For a while I have been looking for a reason to use the new Windows Azure Caching service, an in memory cache hosted by Microsoft.
Unfortunately, due to its price point starting at 100 dkk/month, for 128 MB it is not really feasible to use for my small private projects.
But the other day at work, I was asked to help one of our consultant teams improving their Azure solution, for a customer that had already prepaid lots of resources in windows azure that would just disappear if not used, so suddenly the price was not an issue.
Their challenge was that they had built a web site hosted by a web role in a cloud services that relied heavily on an in memory cache. They had built it around the HttpRuntime.Cache, but had some major performance issues when the cache was cold and had to be repopulated from a slow backend system. So, they were looking for a fast and low impact (code-wise) alternative to their current cache implementation. Windows Azure Caching Service seemed like a good fit, as the total need for caching was well within the 128 MB of the smallest plan.
Here is what I learned from helping them change their caching implementation.
- In their project that cache items was saved without an expiration, and they were frequently refreshed by a timer job. Cleaning up that cache becomes somewhat of an annoyance when configured with no expiration, because you have no way of querying the cache to find old items and delete them, unless you know their cache key. If you want to wipe the cache you are force to delete it and recreate it. (A process that takes 5-10 minutes)
- When you recreate a cache with the same name as you used before, you might run into DNS problems, where your worker/web role cannot find your cache. Our solution was to use a new name. Being patient would probably work too 🙂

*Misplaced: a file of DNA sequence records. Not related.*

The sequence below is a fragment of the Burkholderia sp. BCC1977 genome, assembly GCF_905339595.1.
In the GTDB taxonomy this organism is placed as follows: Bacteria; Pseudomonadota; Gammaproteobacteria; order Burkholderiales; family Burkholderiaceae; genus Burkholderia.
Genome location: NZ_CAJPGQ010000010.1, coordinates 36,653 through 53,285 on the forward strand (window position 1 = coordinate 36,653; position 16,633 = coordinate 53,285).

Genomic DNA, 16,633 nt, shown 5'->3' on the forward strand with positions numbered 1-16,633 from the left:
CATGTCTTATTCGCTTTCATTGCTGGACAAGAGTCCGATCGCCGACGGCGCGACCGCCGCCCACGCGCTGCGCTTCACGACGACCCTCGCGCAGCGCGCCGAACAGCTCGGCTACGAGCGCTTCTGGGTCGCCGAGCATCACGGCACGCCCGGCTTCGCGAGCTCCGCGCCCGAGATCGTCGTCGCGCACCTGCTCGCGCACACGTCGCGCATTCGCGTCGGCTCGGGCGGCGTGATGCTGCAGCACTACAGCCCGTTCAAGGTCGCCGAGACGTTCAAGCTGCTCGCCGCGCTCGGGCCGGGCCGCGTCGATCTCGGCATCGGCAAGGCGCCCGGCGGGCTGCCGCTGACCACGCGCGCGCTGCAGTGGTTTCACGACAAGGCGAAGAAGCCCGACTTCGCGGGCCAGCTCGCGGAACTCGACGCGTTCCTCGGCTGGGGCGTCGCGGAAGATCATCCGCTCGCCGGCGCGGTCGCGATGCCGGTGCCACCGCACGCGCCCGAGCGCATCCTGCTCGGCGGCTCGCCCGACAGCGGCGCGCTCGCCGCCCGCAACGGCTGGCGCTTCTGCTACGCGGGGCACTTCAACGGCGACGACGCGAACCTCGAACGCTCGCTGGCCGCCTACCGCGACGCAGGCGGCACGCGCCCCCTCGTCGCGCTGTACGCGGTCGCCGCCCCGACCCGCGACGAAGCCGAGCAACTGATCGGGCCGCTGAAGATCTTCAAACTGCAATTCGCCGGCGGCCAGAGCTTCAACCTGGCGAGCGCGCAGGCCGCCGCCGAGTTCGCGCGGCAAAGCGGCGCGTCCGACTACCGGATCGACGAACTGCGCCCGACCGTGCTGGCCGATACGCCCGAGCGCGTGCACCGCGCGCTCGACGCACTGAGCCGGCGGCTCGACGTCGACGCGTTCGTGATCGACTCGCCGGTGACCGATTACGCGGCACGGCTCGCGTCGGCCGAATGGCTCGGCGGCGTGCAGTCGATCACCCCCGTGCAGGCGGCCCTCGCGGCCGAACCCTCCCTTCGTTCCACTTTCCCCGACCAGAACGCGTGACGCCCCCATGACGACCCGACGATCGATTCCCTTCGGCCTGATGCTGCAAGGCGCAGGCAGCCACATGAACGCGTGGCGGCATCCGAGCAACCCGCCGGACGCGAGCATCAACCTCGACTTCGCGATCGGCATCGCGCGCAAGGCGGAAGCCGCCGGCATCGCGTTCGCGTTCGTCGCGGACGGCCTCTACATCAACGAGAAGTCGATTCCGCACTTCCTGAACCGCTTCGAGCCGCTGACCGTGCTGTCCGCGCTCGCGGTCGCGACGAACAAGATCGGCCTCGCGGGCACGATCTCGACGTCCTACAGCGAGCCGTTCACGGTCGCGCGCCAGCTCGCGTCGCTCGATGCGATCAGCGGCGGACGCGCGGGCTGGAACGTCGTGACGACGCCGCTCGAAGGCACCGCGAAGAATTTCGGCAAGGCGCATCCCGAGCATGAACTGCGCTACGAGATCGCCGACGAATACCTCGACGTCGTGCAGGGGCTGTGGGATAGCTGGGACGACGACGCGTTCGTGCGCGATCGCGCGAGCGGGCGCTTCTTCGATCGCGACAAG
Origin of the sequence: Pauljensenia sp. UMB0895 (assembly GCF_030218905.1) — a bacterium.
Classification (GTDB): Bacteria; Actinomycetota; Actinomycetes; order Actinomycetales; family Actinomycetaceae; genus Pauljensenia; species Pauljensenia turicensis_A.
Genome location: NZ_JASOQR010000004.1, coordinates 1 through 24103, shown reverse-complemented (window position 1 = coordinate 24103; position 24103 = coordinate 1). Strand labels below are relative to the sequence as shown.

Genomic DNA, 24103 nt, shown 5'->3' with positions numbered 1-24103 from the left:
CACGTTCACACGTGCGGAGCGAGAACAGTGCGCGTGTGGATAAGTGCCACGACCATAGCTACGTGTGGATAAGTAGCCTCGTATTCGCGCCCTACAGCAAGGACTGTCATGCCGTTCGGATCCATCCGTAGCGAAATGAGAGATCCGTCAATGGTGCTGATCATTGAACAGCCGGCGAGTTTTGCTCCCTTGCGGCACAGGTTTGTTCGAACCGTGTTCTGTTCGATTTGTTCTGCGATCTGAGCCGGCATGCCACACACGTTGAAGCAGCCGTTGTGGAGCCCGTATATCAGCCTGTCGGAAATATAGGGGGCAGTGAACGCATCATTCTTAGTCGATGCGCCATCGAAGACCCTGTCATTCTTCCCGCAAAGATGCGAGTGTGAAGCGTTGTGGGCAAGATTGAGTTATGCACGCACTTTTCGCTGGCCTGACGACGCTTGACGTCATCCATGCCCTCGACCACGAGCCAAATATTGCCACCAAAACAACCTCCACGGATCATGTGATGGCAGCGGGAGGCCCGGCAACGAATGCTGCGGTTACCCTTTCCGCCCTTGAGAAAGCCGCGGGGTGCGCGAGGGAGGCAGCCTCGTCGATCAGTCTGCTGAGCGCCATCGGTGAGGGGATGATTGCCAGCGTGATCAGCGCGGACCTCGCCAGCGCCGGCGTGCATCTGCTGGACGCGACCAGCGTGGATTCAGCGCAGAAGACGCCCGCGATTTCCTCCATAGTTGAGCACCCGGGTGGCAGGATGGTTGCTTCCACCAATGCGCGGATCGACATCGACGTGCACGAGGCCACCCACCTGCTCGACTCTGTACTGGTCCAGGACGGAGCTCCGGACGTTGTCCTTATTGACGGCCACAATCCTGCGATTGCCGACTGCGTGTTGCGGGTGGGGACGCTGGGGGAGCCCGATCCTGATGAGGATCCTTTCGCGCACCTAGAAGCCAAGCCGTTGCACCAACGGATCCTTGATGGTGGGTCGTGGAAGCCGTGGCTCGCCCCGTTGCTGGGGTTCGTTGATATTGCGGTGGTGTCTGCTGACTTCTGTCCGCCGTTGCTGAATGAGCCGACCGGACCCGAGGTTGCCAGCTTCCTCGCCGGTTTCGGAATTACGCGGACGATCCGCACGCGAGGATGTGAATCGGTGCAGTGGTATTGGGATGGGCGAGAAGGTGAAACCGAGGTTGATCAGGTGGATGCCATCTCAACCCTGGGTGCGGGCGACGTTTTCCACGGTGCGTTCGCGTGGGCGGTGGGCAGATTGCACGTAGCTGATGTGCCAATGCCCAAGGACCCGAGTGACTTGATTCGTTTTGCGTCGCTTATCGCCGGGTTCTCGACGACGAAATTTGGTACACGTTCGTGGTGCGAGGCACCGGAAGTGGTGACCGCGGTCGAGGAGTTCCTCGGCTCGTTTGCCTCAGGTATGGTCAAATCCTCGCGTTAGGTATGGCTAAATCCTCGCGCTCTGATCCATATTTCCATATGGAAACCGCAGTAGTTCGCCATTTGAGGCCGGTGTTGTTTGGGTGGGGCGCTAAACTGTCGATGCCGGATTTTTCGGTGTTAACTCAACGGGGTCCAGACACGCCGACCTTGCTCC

- Azure Caching Service has some really nice features when it comes to serialization of your cache objects. A good read up on it can be found here http://blog.stephencleary.com/2013/12/azure-cache-serialization-with-json.html. We choose to go with the BinaryFormatter instead of the NetDataContractSerializer because that later would have required us to do more changes to the existing code.
- Installing the cache service in the project was quite painless, we used the Nuget package, which added the needed assemblies and configuration changes. We did however have to specific the AccessKey for the cache, although the documentation say it is not required if your cache is hosted within same Azure Subscription as your Cloud Service. Also we had to change the CopyLocal property on serveral of the assemblies to get them into the deployment package, as they would otherwise be missing when running the solution in Azure.
- It is not possible for a single object in the cache to be larger than 8 MB. This was not something we were aware of up front, and it became a show stopper for us, since the cache objects in the implementation were large lists of data.
We ended up not using the cache because of the size limitations, as it would require a lot of rewriting in the application to use the cache in a better way. So instead we ended up serializing the large lists of objects into azure blob storage, then read the data from there when the cache was cold. This turned out to perform fast, and in the end, it is a lot cheaper solution for the customer.
In retrospect, I wish they had designed their application differently, in terms of cache usage, but with the limited time we had to change things, I feel like the solution was great.